While the reputation for Tobe Hooper’s The Texas Chain Saw Massacre damn near drowns in its tangential relation to real-life serial killer Ed Gein, there is rarely a peep of recognition for Spider Baby, Jack Hill’s incredible film from 1967 which feels like more of a direct influence on the film than the legend of the backwoods monster from Wisconsin. Where only trace elements of Gein’s crimes were appropriated for The Texas Chain Saw Massacre, the juxtaposition of families both civilized and uncivilized duking it out in an isolated, dilapidated split-level where people quite literally eat other people is complete Spider Baby turf.
Stepping off on the right foot with a framing device in which Quinn Redeker’s Dudley-Do-Right square, Peter, breaks the fourth wall that feels like Criswell by way of Douglas Neidermeyer, Spider Baby spins a yarn regarding the creepy Merrey family, a rag-tag clan of inbreds who dwell in a large, dingy house behind a giant, iron gate that has long been overrun with dead vegetation. Suffering from a condition that takes its namesake from the family, each member is in a constant state of mental regression as they advance in age, eventually causing them to devolve into a pre-human state that leads to cannibalism. When a group of greedy relations descend upon the house to stake their claim to their inheritance, absolutely delightful chaos ensues.
I’m not quite sure if there was ever a horror film remotely like Jack Hill’s Spider Baby before it was made in 1964 (due to the producer’s bankruptcy, it didn’t see the light of day until 1967). It’s sick, perverse, truly creepy, and something of a cut above the drive-in and B-picture fare of its day. Aided by a truly sinister script by Hill and glorious black and white cinematography courtesy of genius-level pro Alfred Taylor, Spider Baby threads a careful needle between art and sleaze while never looking less than a million bucks. Also remarkable about Spider Baby is just how perfectly it balances horror and comedy. A lot of films work overtime to be horror comedies but they usually end up being unfunny and belabored half-assed neither-nors. In fact, so littered is the graveyard with subpar examples to the contrary, I can probably count the number of truly successful horror comedies on both hands with Spider Baby occupying the first thumb or digit (depending on your style of counting with your hand).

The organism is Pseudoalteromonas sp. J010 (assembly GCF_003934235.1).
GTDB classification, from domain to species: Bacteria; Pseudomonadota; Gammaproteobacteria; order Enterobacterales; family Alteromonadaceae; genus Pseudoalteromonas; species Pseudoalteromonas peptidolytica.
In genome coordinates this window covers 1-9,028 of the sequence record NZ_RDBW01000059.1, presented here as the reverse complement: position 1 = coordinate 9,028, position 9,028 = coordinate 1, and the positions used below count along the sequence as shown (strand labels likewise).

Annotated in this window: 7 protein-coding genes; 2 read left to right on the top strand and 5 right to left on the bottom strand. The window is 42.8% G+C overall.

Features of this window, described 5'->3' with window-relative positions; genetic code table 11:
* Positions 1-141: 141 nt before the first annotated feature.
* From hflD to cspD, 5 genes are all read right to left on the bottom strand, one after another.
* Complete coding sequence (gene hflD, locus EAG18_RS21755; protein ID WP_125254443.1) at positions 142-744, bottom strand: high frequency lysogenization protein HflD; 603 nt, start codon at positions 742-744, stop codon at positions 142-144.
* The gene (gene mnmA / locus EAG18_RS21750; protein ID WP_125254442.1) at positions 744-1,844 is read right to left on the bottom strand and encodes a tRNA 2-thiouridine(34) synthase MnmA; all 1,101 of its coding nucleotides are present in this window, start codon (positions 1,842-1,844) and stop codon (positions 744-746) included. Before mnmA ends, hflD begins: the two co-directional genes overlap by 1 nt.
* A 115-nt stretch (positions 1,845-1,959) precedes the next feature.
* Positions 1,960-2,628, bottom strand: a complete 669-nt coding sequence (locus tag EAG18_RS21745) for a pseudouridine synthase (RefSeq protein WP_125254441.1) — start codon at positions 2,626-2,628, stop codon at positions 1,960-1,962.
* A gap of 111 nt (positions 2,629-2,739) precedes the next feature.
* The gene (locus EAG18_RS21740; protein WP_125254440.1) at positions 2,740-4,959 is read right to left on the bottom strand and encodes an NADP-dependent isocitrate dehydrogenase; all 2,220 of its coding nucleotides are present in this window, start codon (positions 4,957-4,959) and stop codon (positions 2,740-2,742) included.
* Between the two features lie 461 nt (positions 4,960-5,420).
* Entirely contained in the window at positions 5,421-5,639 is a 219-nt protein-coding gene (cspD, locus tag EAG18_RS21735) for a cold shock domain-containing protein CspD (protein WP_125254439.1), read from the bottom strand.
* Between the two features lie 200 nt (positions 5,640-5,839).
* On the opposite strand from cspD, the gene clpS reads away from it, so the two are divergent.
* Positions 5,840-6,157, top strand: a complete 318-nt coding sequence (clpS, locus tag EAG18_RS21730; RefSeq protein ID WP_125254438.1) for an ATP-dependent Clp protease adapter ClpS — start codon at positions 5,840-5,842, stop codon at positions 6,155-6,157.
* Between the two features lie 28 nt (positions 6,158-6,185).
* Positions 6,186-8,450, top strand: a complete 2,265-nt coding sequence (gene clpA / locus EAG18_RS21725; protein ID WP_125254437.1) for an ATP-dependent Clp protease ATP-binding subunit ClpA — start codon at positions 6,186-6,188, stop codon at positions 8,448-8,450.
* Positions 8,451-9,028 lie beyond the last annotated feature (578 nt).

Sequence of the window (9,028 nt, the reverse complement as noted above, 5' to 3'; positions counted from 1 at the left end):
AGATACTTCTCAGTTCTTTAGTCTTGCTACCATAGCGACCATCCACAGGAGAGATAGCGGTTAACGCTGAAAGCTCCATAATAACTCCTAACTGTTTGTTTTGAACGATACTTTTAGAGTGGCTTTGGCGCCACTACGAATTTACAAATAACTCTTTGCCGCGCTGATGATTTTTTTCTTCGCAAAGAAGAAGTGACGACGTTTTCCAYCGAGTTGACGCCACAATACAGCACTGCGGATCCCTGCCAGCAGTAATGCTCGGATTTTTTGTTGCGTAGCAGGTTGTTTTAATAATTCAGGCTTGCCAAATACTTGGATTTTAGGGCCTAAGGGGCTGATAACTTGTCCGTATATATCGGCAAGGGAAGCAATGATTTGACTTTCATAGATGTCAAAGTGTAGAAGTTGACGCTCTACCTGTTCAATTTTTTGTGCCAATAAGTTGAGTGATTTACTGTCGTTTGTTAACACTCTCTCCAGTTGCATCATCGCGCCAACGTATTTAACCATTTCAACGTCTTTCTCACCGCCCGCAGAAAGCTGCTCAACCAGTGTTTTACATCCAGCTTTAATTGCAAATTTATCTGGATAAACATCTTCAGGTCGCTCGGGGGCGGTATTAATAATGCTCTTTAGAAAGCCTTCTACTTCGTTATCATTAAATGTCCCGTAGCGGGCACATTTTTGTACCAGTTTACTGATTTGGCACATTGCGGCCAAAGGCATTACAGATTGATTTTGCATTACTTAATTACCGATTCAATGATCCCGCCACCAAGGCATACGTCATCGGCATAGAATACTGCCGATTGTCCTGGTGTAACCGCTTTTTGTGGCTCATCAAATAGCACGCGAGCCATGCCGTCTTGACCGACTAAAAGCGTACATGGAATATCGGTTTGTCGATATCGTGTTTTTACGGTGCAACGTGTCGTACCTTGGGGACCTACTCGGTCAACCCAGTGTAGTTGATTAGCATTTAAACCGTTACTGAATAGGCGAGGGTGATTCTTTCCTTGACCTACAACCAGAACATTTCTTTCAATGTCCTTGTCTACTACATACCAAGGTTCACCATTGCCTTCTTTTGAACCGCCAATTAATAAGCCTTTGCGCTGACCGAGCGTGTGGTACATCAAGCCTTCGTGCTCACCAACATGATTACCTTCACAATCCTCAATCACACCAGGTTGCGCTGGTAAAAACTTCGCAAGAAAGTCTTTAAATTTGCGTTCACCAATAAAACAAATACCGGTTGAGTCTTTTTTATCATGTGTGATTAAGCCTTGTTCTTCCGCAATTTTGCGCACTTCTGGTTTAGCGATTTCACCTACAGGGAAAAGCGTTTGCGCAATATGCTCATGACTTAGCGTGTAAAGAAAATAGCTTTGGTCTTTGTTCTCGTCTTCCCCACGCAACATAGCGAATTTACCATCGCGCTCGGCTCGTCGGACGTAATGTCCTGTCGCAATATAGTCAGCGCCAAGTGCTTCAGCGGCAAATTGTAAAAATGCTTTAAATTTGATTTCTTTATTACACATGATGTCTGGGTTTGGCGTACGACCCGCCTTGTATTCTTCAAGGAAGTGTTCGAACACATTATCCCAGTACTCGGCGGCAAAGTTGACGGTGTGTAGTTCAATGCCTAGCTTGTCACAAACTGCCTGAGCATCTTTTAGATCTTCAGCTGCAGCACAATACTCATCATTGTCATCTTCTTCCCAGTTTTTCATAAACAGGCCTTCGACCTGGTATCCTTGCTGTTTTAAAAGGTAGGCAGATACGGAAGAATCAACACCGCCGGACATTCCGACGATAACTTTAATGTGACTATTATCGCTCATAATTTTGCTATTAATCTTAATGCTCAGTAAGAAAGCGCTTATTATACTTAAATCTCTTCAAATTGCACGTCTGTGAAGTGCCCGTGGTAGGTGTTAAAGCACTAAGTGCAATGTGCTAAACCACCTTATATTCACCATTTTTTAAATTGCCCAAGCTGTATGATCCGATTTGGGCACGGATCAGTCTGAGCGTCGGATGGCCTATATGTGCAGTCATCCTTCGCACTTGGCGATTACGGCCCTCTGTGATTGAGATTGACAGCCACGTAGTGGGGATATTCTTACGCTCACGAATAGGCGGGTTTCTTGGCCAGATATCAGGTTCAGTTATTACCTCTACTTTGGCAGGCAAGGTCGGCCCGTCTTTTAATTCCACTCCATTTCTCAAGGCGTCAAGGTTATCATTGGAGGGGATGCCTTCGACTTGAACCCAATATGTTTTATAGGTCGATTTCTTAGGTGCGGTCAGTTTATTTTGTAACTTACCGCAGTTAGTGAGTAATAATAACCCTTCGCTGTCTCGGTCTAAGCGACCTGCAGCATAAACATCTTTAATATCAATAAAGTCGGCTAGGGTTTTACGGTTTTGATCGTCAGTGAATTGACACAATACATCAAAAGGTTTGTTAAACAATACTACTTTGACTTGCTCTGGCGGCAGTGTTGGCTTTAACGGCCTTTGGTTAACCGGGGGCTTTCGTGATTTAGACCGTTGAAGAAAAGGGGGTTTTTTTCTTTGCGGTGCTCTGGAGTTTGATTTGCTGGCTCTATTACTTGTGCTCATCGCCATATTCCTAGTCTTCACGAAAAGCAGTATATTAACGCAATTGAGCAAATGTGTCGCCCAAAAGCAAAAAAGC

One of the things that further distinguishes Spider Baby is its sympathetic and humanistic central performance courtesy of Lon Chaney, Jr. As family chauffeur and protector, Bruno, Chaney brings the highest level of professionalism and emotional complexity to a role that most actors wouldn’t think necessary. A key moment near the end of the film becomes unexpectedly moving as Hill’s camera trains on Chaney’s face, observing Chaney as he heartbreakingly realizes what he must do to truly save the family from themselves, proving that Chaney was one of the most under appreciated of the Universal Monster players. There is also a sweet natured approach to the wild characters in the family and their ghastly actions as they are treated like Charles Addams figures come to life, albeit with a bit more teeth. But by casting the civilized people as the true monsters of the piece, Hill hits on a gold mine of subtext that continues to pay dividends today.
Aside from Chaney, Hill gets a lot from his troupe of actors, some of whom were part of his regular gang that popped up in various Roger Corman productions such as Hill’s Blood Bath and Francis Ford Coppola’s Dementia 13 (which has enough footage directed by Hill to ALMOST count as a co-effort). Beverly Washburn, Jill Banner, and Sid Haig all have an utter gas as the doomed progeny and the aforementioned Redeker pitches his role as the sweet-natured dunderheaded hero perfectly. Also, big ups go to Carol Ohmart in what could have been a thankless turn as the stereotypical cold-hearted and impossibly greedy bitch. Ohmart ratchets everything up to eleven with her tongue in her cheek, finally spinning off into delirious greatness in the film’s final moments as her materialistic deceitfulness gives way to an amorously debauched and animalistic passion for a slobbering man-child Sid Haig. I mean… it’s really something to behold.
While it contains definite nods to Psycho (the bird taxidermy, the Edward Hopper-like house in the middle of nowhere, the preservation of the ghoulish remains of family members) Spider Baby takes a giant step forward in terms of tone, content, and style and ultimately stakes a serious claim as one of the most significant horror films of the sixties. There’s just nothing else quite like it.
(C) Copyright 2021, Patrick Crain